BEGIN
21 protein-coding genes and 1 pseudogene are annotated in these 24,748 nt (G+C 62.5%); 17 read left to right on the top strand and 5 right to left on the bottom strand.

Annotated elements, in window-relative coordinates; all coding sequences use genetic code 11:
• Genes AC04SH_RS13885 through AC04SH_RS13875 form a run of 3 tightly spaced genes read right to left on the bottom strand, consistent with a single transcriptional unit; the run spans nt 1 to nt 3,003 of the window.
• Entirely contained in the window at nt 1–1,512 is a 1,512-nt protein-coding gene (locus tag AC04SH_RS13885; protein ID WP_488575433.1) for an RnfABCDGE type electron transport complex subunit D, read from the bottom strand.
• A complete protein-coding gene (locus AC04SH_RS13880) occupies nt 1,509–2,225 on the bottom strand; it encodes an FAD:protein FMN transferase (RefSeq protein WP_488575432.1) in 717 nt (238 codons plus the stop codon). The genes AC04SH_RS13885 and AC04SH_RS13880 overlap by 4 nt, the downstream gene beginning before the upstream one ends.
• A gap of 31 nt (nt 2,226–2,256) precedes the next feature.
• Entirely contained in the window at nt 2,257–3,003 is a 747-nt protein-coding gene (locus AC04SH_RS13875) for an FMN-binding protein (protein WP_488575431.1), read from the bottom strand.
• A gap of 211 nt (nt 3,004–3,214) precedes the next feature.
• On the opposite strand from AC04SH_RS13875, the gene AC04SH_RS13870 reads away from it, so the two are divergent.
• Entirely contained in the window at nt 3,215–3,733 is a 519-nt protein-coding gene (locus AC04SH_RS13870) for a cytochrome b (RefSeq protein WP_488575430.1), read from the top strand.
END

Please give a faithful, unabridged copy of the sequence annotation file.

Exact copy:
21 protein-coding genes and 1 pseudogene are annotated in these 24,748 nt (G+C 62.5%); 17 read left to right on the top strand and 5 right to left on the bottom strand.

Annotated elements, in window-relative coordinates; all coding sequences use genetic code 11:
• Genes AC04SH_RS13885 through AC04SH_RS13875 form a run of 3 tightly spaced genes read right to left on the bottom strand, consistent with a single transcriptional unit; the run spans nt 1 to nt 3,003 of the window.
• Entirely contained in the window at nt 1–1,512 is a 1,512-nt protein-coding gene (locus tag AC04SH_RS13885; protein ID WP_488575433.1) for an RnfABCDGE type electron transport complex subunit D, read from the bottom strand.
• A complete protein-coding gene (locus AC04SH_RS13880) occupies nt 1,509–2,225 on the bottom strand; it encodes an FAD:protein FMN transferase (RefSeq protein WP_488575432.1) in 717 nt (238 codons plus the stop codon). The genes AC04SH_RS13885 and AC04SH_RS13880 overlap by 4 nt, the downstream gene beginning before the upstream one ends.
• A gap of 31 nt (nt 2,226–2,256) precedes the next feature.
• Entirely contained in the window at nt 2,257–3,003 is a 747-nt protein-coding gene (locus AC04SH_RS13875) for an FMN-binding protein (protein WP_488575431.1), read from the bottom strand.
• A gap of 211 nt (nt 3,004–3,214) precedes the next feature.
• On the opposite strand from AC04SH_RS13875, the gene AC04SH_RS13870 reads away from it, so the two are divergent.
• Entirely contained in the window at nt 3,215–3,733 is a 519-nt protein-coding gene (locus AC04SH_RS13870) for a cytochrome b (RefSeq protein WP_488575430.1), read from the top strand.